Tuesday, March 31, 2009

I was sorting through all the pictures that I took up on the roof of the Bank of California building and they seemed deserving of a post of their own. Taken together they offer a good almost-360 degree perspective of the city from right in the middle. And the bird, which I think was a Red-Tailed Hawk, was enough to give any hot-blooded bipedal domesticate the shivers. You should have been there.

Sunday, March 22, 2009

I had the opportunity recently to do a research project on the Bank of California tower for a PSU architecture class. Designed by Anshen & Allen in the late 60s, the building is an excellent example of International Style modernism. True to form, it pays no heed whatsoever to its surroundings, but, in the process of committing that architectural sin, also manages to be quite beautiful in an alien sort of way. Buildings like this tend to give me mixed emotions. To begin with, this block once was home to two theaters, the Liberty and the United Artists, and to one of Portland's many early department stores, Rasmussen's (before that, it was the site of our first public library, which also housed the earliest incarnations of the Portland Art Museum and Oregon Historical Society). But by the time the Bank commissioned this building, only the building housing Rasmussen's was still standing. In a pattern repeated again and again across downtown, the other buildings had been demolished to make way for surface parking lots.

The least successful aspect of the building is where it meets the street. A combination of blank walls, imposing entrances, no retail, and a large parking garage entrance right on Broadway. It's the sort of building that you usually just go around as a pedestrian. Anshen & Allen actually went through the trouble of placing a nice fountain inside the parking garage, something the NYT critic Ada Louise Huxtable referred to, in a withering critique of early-1970's Portland, as having "a kind of ludicrous logic" in that age of auto dominance. If you take a moment to look up, though, and think about the tectonics of the building... well, your heart may soften a bit: the way the tower straddles the base, the juxtaposition of concrete, glass, and tile, the 700 tons of slate on the exposed service cores that forms its own abstract pattern. There is a seductive grace to the way in which the various parts of the structure fit together.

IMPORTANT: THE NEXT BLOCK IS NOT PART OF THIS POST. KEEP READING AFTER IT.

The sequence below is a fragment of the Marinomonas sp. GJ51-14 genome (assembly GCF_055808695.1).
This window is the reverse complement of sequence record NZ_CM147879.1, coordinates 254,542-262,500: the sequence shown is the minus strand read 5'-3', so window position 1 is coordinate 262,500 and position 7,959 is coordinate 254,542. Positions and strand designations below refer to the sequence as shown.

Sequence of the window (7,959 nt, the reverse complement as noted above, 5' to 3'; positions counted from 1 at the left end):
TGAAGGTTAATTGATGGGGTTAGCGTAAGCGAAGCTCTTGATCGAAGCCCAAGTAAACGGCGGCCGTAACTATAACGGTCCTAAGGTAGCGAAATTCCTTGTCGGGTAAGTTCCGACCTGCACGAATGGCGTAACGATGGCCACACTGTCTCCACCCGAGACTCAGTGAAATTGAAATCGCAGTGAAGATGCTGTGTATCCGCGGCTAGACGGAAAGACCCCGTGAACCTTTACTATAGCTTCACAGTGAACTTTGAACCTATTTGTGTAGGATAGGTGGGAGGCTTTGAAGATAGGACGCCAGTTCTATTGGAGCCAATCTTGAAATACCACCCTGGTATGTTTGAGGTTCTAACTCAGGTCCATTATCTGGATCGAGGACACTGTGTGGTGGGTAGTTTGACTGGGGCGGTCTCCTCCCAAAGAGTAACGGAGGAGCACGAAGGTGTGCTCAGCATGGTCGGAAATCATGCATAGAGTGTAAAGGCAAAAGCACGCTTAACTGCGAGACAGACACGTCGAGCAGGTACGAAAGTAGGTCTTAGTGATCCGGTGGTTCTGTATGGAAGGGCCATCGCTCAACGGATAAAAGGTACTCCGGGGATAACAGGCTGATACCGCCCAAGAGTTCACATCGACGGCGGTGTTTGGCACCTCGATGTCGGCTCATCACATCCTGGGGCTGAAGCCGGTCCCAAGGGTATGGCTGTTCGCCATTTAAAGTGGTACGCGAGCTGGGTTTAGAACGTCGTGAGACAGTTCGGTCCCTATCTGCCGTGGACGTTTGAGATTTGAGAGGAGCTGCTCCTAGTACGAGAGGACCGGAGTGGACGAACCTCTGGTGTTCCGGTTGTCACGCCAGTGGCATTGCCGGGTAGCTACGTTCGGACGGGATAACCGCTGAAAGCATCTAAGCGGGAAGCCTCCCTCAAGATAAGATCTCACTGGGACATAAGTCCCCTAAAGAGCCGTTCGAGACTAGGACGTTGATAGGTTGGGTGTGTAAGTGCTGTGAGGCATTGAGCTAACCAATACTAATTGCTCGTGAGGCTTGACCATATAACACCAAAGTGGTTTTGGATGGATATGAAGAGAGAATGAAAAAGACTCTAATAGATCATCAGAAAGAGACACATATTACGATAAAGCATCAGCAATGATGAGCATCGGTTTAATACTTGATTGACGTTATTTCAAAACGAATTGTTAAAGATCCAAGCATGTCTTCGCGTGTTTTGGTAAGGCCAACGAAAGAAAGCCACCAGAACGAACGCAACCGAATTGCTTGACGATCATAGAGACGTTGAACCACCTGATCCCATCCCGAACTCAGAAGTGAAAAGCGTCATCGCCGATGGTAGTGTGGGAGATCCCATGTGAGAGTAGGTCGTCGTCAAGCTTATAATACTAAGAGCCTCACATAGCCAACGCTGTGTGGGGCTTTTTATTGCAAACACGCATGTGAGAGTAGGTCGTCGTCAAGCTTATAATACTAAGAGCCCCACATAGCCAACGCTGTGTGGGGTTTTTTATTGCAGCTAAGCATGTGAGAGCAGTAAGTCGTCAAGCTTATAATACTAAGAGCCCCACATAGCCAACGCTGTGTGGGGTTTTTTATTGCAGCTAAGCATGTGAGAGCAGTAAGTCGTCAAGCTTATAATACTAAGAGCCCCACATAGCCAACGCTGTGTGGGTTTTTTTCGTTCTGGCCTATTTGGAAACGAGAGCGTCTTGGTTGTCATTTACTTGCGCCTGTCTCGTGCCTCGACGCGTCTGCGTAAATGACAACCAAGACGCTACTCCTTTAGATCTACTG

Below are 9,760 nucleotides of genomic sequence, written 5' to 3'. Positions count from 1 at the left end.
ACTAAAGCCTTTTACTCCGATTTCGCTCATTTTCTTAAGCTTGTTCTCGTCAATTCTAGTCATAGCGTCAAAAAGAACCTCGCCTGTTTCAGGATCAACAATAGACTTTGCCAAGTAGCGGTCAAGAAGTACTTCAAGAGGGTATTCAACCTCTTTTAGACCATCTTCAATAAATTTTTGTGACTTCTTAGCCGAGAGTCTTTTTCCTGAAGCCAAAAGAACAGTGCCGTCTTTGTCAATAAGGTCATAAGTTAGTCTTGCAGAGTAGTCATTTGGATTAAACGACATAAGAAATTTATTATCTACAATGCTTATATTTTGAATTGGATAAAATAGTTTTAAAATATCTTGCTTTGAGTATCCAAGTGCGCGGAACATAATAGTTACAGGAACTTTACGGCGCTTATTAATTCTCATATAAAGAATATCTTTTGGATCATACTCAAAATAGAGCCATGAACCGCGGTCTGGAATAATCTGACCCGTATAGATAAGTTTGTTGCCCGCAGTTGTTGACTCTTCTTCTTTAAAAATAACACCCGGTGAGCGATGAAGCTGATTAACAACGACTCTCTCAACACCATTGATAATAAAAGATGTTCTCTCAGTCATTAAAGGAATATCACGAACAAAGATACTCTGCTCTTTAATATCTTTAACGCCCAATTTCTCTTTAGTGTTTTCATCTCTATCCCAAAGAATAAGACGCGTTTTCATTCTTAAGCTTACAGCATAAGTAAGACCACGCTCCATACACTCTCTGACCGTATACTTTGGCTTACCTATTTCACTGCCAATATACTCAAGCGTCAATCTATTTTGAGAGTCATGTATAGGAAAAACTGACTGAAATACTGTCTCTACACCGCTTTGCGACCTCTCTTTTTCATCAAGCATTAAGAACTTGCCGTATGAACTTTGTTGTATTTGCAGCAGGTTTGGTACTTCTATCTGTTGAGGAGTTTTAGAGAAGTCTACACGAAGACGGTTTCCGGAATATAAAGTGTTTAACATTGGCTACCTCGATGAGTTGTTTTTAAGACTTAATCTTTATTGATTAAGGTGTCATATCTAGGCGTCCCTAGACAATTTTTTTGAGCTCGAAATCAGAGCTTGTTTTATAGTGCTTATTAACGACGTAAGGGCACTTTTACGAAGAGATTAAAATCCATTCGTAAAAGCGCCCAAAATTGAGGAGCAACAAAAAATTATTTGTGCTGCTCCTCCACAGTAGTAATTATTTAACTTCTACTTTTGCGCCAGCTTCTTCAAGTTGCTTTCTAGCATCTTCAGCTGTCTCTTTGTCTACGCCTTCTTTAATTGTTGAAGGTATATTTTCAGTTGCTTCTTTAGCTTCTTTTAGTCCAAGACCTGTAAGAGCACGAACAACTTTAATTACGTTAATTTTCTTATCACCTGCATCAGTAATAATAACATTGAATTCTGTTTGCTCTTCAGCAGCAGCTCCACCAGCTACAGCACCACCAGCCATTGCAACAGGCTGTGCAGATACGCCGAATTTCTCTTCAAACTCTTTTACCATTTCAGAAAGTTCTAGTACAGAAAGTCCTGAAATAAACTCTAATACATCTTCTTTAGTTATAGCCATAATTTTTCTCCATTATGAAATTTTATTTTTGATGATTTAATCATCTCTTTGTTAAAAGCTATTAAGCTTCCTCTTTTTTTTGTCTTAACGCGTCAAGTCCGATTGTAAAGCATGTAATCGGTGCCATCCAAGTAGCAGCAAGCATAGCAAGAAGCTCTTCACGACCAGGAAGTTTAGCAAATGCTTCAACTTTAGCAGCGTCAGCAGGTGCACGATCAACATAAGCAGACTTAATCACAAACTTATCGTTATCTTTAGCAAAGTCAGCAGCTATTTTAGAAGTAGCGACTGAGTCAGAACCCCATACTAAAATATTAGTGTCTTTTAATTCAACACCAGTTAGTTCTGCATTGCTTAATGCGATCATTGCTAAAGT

I was lucky enough to get a tour of the building from the manager, Dan, who was a friendly and patient guide (patient in the sense that he was on his lunch break). When you step inside the bank lobby, you are at once struck with a feeling of reverence: the hushed tones, soaring 24-foot high ceilings, tall windows sending in shafts of light, and wonderful attention to detail and use of materials. I had to turn off the knowledge that I was standing in a bank lobby devoted to the glories of capitalism and simply appreciate the space for what it is. The rest of the tower was equally impressive, including the views from the roof. I found myself imagining a living space on each floor (the actual footprint of the tower is very small, making for nice interior spaces unimpeded by columns), with some sort of roof garden up top. Maybe someday. Currently it is all office and telecommunications space. There is also a very cool interior courtyard on the first floor with a fountain that looks like a giant mushroom --cool, but also further evidence of a building that has turned inward from the street.

In closing, I would vigorously argue in defense of preserving this building if need be (and with the mid-century Memorial Coliseum across the river threatened with demolition, you never know). I would also support and encourage some sort of renovation that would bring the ground level back into a relationship with the street. Overall, I enjoy the way this tower contrasts with its surroundings and stands representative of the era in which it was built, for good and bad. It certainly is more compelling than some of the bland and uninspired boxes that sprouted up around downtown in the 80s and 90s, right?

Tuesday, March 10, 2009

What my morning commute looked like today.

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Sunday, March 08, 2009

Did anyone else see Efterklang last night? They put on a transcendent show at the Doug Fir that I won't soon forget. Epic, smart, charming, gorgeous; plenty of compelling harmonies, out-in-a-field- at-the-end-of-the-earth hollering, and the kind of rhythms you want to jump up and down to. They straddled the fence perfectly between avant-garde and pop, between inscrutability and transparency...
And judging by all the new songs they played, the next album should be AMAZING.

A playfully serious and seriously playful finale to several weeks of madness.

Then I rode home in what I'm guessing will be the last snowflakes of a snowy winter.